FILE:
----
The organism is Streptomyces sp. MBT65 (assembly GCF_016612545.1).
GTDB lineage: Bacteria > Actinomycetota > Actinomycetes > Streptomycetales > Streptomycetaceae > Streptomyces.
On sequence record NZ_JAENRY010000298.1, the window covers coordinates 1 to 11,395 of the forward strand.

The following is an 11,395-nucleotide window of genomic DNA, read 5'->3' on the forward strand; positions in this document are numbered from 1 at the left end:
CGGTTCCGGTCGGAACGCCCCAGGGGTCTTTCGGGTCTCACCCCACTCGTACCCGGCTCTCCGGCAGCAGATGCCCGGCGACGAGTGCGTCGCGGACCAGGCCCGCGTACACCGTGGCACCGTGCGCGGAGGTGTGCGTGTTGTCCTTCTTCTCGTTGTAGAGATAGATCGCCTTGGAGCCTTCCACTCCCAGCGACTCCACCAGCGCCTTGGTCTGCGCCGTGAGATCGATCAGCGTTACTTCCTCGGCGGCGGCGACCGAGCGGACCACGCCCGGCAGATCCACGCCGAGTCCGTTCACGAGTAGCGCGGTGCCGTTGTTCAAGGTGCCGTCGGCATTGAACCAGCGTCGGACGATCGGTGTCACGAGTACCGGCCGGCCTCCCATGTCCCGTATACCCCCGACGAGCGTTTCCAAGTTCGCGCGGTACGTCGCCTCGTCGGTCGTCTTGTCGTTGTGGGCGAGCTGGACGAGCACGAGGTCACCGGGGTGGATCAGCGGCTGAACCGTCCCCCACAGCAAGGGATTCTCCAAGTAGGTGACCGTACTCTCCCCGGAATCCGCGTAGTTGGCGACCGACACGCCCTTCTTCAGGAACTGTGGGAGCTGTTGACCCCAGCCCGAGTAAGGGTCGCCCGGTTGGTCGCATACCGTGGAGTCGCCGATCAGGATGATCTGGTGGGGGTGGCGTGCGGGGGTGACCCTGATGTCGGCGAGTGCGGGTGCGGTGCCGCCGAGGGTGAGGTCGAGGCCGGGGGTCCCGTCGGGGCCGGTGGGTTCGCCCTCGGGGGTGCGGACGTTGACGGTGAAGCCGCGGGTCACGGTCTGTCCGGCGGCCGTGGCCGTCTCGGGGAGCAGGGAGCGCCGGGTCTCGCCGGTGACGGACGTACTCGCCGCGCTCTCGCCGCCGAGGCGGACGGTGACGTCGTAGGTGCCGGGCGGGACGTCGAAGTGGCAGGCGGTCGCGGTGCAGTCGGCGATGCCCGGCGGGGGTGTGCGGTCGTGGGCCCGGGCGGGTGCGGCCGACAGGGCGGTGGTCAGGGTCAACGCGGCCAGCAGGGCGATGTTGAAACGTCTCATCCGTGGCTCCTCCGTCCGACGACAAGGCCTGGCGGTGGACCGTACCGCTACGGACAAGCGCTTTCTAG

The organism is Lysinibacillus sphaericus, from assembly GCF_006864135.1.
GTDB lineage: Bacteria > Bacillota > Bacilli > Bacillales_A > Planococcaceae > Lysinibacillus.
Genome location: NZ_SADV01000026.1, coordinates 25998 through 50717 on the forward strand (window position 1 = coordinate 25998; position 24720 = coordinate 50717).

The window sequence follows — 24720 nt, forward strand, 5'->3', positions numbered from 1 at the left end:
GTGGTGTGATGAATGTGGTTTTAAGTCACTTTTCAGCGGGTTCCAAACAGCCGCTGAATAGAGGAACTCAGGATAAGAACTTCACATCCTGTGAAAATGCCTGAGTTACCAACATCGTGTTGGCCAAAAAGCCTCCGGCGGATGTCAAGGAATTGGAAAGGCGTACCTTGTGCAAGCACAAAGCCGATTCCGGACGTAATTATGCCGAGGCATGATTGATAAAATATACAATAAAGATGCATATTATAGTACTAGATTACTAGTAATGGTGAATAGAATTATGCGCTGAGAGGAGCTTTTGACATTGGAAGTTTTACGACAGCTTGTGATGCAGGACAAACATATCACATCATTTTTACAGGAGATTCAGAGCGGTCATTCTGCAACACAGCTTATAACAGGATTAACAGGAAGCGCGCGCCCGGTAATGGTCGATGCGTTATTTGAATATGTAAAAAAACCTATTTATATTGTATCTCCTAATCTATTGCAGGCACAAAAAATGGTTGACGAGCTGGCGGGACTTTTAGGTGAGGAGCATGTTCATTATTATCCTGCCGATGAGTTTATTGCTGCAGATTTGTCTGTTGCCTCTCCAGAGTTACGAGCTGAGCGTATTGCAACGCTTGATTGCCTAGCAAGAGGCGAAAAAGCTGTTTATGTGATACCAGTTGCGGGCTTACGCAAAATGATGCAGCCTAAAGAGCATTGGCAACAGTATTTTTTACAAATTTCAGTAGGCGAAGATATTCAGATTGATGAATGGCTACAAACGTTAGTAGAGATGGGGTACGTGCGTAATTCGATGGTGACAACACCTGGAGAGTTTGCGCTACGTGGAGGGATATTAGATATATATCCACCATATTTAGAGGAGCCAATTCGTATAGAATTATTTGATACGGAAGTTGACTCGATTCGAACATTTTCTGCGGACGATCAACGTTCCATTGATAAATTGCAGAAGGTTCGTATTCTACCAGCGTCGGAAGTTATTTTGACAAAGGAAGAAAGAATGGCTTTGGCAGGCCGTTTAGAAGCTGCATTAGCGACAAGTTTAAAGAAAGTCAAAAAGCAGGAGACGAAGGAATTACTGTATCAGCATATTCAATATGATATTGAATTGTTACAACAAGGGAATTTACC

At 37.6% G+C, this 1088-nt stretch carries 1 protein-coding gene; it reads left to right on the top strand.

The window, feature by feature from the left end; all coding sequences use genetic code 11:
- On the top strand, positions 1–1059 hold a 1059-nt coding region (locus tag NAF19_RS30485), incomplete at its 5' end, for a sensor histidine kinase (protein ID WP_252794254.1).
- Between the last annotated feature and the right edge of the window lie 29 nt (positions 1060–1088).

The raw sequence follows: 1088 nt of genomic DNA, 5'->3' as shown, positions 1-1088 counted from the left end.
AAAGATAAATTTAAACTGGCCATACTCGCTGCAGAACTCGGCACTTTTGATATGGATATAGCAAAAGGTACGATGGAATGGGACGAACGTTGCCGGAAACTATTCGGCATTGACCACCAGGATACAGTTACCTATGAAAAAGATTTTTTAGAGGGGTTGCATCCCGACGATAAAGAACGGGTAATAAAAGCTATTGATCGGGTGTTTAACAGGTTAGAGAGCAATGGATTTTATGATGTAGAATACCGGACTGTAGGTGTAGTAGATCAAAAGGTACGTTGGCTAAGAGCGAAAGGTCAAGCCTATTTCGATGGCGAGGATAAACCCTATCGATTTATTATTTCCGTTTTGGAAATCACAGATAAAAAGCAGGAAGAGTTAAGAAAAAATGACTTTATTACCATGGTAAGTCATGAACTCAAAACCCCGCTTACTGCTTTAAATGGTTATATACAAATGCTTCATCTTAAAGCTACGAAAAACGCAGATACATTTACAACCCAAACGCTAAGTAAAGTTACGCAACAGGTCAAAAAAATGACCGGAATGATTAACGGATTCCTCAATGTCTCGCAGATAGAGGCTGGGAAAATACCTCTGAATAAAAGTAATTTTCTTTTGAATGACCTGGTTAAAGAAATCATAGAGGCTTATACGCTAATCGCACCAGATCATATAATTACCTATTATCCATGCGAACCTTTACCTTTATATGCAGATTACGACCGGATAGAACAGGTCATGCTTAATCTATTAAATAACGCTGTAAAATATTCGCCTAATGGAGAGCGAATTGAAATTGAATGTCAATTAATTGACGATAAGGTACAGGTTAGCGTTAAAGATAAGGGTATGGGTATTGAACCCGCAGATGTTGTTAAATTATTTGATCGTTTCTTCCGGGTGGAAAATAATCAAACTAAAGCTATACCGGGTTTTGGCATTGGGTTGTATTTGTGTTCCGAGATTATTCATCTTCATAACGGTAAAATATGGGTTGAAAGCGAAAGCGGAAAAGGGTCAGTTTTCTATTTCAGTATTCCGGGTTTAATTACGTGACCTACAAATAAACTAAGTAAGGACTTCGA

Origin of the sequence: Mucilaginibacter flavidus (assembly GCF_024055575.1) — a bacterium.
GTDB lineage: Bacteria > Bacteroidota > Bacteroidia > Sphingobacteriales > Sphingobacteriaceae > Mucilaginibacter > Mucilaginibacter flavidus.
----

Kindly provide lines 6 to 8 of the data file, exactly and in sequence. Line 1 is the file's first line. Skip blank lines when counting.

The organism is Lysinibacillus sphaericus, from assembly GCF_006864135.1.
GTDB lineage: Bacteria > Bacillota > Bacilli > Bacillales_A > Planococcaceae > Lysinibacillus.
Genome location: NZ_SADV01000026.1, coordinates 25998 through 50717 on the forward strand (window position 1 = coordinate 25998; position 24720 = coordinate 50717).